« 上一页继续 »
This again is the mystery and the dignity of our human nature, that we can not give up our reason, without giving up at the same time our individual personality. For that must appear to each man to be his reason which produces in him the highest sense of certainty; and yet it is not reason, except so far as it is of universal validity and obligatory on all mankind. There is a one heart for the whole mighty mass of humanity, and every pulse in each particular vessel strives to beat in concert with it. He who asserts that truth is of no importance except in the signification of sincerity, confounds sense with madness, and the word of God with a dream. If the power of reasoning be the gift of the supreme Reason, that we be sedulous, yea, and militant in the endeavor to reason aright, is his implied command. But what is of permanent and essential interest to one man must needs be so to all, in proportion to the means and opportunities of each. Woe to him by whom these are neglected, and double woe to him by whom they are withholden; for he robs at once himself and his neighbor. That man's soul is not dear to himself, to whom the souls of his brethren are not dear. As far as they can be influenced by him, they are parts and properties of his own soul, their faith his faith, their errors his burthen, their righteousness and bliss his righteousness and his reward—and of their guilt and misery his own will be the echo. As much as I love my fellow-men, so much and no more will I be intolerant of their heresies and unbelief—and I will honor and hold forth the right hand of fellowship to every individual who is equally intolerant of that which he conceives such in me. We will both exclaim—' I know not what antidotes among the complex views, impulses and circumstances, that form your moral being, God's gracious providence may have vouchsafed to you against the serpent fang of this error,—but it is a viper, and its poison deadly, although through higher influences some men may take the reptile to their bosom, and remain unstung.'
In one of those poisonous journals, which deal out profaneness, hate, fury, and sedition through the land, I read the following paragraph. "The Brahmin believes that every man will be saved in his own persuasion, and that all religions are equally pleasing to the God of all. The Christian confines salvation to the believer in his own Vedas and Shasters. Which is the more humane and philosophic creed of the two?" Let question answer question. Self-complacent scoffer! Whom meanest thou by God? The God of truth ?—and can He be pleased with falsehood, and the debasement or utter suspension of the reason which he gave to man that he might receive from him the sacrifice of truth? Or the God of love and mercy ?—and can He be pleased with the blood of thousands poured out under the wheels of Juggernaut, or with the shrieks of children offered up as fire offerings to Baal or to Moloch? Or dost thou mean the God of holiness and infinite purity ?—and can He be pleased with abominations unutterable and more than brutal defilements,— and equally pleased too as with that religion, which commands us that we have no fellowship with the unfruitful works of darkness but to reprove them ;—with that religion, which strikes the fear of the Most High so deeply, and the sense of the exceeding sinfulness of sin so inwardly, that the believer anxiously inquires: Shall I give my first-born for my transgression, the fruit of my body for the sin of my soul ?—and which makes answer to him,— He hath showed thee, O man, what is good; and what doth the Lord require of thee, but to do justly, and to love mercy, and to walk humbly with thy God ?* But I check myself. It is at once folly and profanation of truth, to reason with the man who can place before his eyes a minister of the Gospel directing the eye of the widow from the corpse of her husband upward to his and her Redeemer,—(the God of the living and not of the dead)—and then the remorseless Brahmin goading on the disconsolate victim to the flames of her husband's funeral pile, abandoned by, and abandoning, the helpless pledges of their love— and yet dare ask, which is the more humane and philosophic creed of the two ?—No! No ! when such opinions are in question I neither am, nor will be, nor wish to be regarded as, tolerant.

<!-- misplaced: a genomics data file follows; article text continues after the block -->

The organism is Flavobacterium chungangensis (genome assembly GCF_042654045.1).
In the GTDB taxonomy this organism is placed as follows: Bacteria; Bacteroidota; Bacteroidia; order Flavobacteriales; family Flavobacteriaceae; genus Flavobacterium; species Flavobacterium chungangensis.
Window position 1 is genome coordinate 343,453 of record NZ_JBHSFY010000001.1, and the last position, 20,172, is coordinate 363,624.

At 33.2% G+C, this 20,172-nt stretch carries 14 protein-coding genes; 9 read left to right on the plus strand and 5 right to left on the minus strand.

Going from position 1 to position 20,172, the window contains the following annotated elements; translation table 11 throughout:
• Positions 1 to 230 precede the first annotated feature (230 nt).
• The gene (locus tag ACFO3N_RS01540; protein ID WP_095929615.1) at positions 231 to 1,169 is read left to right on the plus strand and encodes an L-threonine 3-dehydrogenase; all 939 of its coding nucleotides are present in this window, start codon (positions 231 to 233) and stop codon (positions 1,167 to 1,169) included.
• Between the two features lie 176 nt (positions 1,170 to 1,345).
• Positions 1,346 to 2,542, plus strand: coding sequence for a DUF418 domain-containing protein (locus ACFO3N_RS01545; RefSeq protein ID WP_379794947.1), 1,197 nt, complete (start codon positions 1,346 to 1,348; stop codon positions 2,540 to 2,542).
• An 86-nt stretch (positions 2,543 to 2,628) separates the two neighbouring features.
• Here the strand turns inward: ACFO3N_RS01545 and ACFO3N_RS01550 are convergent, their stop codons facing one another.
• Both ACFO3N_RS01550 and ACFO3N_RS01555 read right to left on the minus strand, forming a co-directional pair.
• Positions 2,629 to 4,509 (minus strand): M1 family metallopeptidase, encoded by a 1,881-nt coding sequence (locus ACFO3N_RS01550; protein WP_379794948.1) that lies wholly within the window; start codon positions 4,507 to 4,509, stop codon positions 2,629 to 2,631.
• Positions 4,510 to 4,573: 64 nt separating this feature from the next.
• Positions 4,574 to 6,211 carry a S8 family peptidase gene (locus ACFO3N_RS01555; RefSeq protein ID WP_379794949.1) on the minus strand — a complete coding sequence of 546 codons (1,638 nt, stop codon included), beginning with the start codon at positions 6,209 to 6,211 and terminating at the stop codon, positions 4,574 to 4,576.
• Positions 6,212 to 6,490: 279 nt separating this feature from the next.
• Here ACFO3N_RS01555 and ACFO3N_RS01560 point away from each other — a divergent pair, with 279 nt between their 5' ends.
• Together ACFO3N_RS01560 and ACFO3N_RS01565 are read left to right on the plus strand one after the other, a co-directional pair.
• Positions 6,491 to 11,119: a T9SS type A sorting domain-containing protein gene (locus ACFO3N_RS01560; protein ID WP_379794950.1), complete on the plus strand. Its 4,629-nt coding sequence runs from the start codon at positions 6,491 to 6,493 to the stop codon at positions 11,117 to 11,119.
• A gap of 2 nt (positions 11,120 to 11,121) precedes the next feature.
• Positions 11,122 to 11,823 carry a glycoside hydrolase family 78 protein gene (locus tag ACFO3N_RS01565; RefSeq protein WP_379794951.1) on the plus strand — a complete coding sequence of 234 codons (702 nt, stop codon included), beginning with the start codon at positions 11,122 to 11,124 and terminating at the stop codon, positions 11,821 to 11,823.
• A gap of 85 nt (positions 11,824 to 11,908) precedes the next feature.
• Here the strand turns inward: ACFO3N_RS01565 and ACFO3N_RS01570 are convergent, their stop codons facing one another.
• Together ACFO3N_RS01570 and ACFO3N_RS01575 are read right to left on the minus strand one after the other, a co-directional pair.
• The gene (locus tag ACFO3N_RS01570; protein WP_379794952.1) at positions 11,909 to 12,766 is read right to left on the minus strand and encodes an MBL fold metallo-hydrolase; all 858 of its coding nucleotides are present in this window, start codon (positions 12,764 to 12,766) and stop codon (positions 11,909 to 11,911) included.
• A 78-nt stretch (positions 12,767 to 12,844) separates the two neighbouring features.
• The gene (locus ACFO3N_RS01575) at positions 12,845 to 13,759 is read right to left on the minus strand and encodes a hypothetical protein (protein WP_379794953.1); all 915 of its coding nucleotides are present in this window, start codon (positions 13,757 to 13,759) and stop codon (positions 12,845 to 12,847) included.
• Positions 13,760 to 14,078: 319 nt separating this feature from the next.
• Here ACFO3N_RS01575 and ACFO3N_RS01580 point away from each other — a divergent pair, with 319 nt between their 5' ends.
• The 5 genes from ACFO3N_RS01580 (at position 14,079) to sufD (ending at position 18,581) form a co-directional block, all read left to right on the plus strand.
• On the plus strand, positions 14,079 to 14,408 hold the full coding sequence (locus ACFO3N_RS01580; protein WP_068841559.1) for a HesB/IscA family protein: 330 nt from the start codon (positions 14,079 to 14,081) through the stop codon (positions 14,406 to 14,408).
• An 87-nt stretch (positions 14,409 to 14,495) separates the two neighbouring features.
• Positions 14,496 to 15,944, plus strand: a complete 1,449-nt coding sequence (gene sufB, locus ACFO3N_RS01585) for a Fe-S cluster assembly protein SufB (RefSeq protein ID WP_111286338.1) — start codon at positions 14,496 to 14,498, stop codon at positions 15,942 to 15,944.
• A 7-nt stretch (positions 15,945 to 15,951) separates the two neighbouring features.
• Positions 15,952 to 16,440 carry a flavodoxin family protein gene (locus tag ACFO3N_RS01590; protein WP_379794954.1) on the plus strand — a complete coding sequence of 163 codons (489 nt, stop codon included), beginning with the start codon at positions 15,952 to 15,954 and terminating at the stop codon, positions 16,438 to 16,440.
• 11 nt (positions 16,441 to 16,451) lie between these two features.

Knowing the heart of man is Bet to be The centre of this world, about the which These revolutions of disturbances Still roll; where all the aspects of misery Predominate; whose strong effects are such, As he must bear, being powerless to redress:
And that unless above himself he can Erect himself, how poor a thing is man! Daniel.*
I Have thus endeavored, with an anxiety which may perhaps have misled me into prolixity, to detail and ground the conditions under which the communication of truth is commanded or forbidden to us as individuals, by our conscience; and those too, under which it is permissible by the law which controls our conduct as members of the state. But is the subject of sufficient importance to deserve so minute an examination? 0 that my readers would look round the world, as it now is, and make to themselves a faithful catalogue of its many miseries! From what do these proceed, and on what do they depend for their continuance? Assuredly, for the greater part, on the actions of men, and those again on the want of a vital principle of action. We live by faith. The essence of virtue consists in the principle. And the reality of this, as well as its importance, is believed by all men in fact, few as there may be who bring the truth forward into the light of distinct consciousness. Yet all men feel, and at times acknowledge to themselves, the true cause of their misery. There is no man so base, but that at some time or other, and in some way or other, he admits that he is not what he ought to be, though by a curious art of self-delusion, by an effort to keep at peace with himself as long and as much as possible, he will throw off the blame from the amenable part of his na- * Epistle to the Countess of Cumberland.TM-Ed,